YOu'veprobably all seen the video by now- or heard of it at least-- of the woman shot in the chest by the militia in the Iranian protests and dying in a pool of her own blood. It is brutal, as are all images of people dying. But it as also served as a rallying cry for many of the demonstrators in Iran protesting the recent elections declaring President Ahmadinejad as the victor over Mousavi. While women in Iran do have relatively more freedom compared to women elsewehre inthe MIddle East, under the Ahmidenejad regime they still lack many fundamental rights under Iranian law-- such as a woman's testimony counting for only half as much as a man's. Can you imagine what it would be like to report a rape, which is already considered sucha secret and shameful thing, somewhere that your testimony didn't really matter? The enforcing of the dress code by the morality police is an obvious indication of the control that the government holds over society, and a constant reminder that there is a long way to go before freedom.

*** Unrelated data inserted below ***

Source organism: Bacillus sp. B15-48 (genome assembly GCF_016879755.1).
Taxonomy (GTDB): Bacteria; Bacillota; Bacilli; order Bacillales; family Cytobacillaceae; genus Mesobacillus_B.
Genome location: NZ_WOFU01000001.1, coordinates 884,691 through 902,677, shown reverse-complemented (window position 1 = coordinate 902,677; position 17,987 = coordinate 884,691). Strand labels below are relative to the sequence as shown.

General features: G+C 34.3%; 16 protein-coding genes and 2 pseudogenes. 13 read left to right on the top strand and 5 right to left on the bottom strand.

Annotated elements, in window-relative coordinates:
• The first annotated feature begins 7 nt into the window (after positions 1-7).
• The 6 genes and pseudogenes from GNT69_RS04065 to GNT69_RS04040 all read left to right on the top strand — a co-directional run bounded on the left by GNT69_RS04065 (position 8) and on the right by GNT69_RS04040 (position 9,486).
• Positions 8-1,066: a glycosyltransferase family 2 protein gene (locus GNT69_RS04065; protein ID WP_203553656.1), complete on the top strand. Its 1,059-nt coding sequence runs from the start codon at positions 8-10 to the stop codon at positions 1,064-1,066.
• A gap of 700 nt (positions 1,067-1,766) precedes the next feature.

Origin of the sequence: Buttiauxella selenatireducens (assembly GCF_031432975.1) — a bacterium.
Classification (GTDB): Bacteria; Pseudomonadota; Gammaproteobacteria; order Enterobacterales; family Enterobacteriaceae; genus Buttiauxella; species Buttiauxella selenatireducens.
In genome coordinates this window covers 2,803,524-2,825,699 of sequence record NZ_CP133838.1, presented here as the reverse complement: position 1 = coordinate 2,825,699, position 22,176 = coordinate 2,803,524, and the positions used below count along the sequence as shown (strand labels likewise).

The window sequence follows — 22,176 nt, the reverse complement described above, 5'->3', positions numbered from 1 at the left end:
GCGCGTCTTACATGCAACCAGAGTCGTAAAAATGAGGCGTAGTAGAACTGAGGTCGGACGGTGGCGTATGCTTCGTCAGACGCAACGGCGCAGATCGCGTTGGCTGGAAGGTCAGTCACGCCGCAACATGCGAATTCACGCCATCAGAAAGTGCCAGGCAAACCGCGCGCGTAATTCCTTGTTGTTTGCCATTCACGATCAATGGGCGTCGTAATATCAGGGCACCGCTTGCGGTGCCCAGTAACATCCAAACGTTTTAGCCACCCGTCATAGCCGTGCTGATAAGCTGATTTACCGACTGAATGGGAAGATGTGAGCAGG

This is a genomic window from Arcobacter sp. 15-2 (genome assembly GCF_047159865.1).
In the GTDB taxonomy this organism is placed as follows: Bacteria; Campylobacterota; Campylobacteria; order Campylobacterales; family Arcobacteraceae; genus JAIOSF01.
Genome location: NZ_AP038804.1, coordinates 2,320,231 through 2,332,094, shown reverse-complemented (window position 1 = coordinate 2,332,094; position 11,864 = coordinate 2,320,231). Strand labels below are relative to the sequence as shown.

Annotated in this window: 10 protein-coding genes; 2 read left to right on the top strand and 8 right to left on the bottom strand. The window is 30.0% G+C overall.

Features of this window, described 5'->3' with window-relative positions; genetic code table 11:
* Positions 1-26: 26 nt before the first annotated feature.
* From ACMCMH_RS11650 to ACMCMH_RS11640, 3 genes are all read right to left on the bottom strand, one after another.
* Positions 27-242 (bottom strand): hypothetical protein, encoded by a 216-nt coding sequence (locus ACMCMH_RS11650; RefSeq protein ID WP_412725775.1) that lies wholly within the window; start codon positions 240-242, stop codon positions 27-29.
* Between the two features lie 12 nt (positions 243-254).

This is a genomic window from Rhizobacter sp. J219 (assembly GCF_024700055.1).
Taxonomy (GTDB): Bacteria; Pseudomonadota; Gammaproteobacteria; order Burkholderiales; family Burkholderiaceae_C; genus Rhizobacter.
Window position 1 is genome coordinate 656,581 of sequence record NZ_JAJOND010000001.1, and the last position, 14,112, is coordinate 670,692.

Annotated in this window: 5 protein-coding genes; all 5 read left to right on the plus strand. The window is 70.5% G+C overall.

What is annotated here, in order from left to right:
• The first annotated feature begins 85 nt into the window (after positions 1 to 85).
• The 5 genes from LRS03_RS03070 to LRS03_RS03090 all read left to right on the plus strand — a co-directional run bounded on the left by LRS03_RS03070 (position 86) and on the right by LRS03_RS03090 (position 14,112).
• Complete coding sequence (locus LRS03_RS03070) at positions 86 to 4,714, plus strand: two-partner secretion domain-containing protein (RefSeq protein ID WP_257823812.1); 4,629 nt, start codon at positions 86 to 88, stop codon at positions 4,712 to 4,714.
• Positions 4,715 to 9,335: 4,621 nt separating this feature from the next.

I don't know if the elections were rigged or what should be done about it. But, I do know that I support whoever will advance equal rights for women in Iran.

Women on front line of street protests - The National Newspaper

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Sunday, June 21, 2009